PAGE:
Correctional Service Canada has the authority to refer some statutory release cases to the National Parole Board if there is a concern that the offender, before the end of their sentence, is likely to commit a serious offence causing death or serious harm to another person, a sexual offence involving a child, or a serious drug offence. If the Board decides that this is likely, the statutory release will be prevented and the offender will remain in custody. The Board is required to review orders for continued detention annually.
If the Board decides an offender is unlikely to commit such crimes, the Board may allow a special "one-chance" statutory release. The person is released but if they break the conditions of release and the Board revokes the statutory release, they must serve the rest of their sentence in prison. The person cannot get another chance for statutory release.
A person who leaves prison on statutory release must comply with certain conditions. Their release into the community is supervised and they must see a Correctional Service Canada supervisor regularly until the date the original sentence was scheduled to end. If an offender does not comply with these conditions their statutory release may be suspended or revoked. If statutory release is taken away, the person is not eligible for another statutory release until serving two-thirds of the remaining sentence.
If you are convicted of a crime you will have a criminal record. This can affect things like work and travel. Employers can ask for a criminal record check before hiring you. Agencies that use volunteers may also ask for a criminal record check. Other countries may have rules that do not allow people with criminal records to enter their country.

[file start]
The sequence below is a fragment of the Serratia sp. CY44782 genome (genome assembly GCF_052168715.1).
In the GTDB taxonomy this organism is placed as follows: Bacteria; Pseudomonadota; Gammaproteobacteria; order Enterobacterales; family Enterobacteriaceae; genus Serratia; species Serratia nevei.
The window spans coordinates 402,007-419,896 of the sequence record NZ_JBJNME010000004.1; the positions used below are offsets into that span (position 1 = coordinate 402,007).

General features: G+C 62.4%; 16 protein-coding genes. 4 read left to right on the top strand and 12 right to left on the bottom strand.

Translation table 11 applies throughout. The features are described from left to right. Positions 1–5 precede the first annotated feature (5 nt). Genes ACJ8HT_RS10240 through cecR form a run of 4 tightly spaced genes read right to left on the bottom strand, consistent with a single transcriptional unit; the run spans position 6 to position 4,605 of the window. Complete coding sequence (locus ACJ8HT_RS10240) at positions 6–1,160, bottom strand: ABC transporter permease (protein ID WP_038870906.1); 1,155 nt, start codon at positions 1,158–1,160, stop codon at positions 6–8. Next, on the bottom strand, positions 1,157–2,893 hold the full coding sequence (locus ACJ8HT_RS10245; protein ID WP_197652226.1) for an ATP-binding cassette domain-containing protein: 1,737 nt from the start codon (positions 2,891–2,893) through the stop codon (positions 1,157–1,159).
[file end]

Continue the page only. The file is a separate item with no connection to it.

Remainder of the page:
In most cases, you can apply for a record suspension after a certain waiting period. You will still have a conviction, but it will not appear in the Canadian database that is used to check for criminal convictions. This can make it easier to find employment or take part in educational programs. Travel outside of Canada may still be affected as your record could appear in other databases.
You cannot apply for a record suspension right away. You must complete your entire sentence, including your probation period, plus the required waiting period. The waiting period can be 5 to 10 years depending on the offence and does not begin until you have completed your sentence. There is an application fee.
The Parole Board of Canada is the agency in charge of record suspensions. This is a government agency. It is important to note that there are private companies that offer to help with the process for a fee. It is not any easier, faster or cheaper to get a record suspension applying through a private company. It is, however, easy to confuse these companies with the Parole Board because they often use similar language and colours in their advertisements. You should deal only with the Parole Board. You do not need a lawyer or other person to represent you.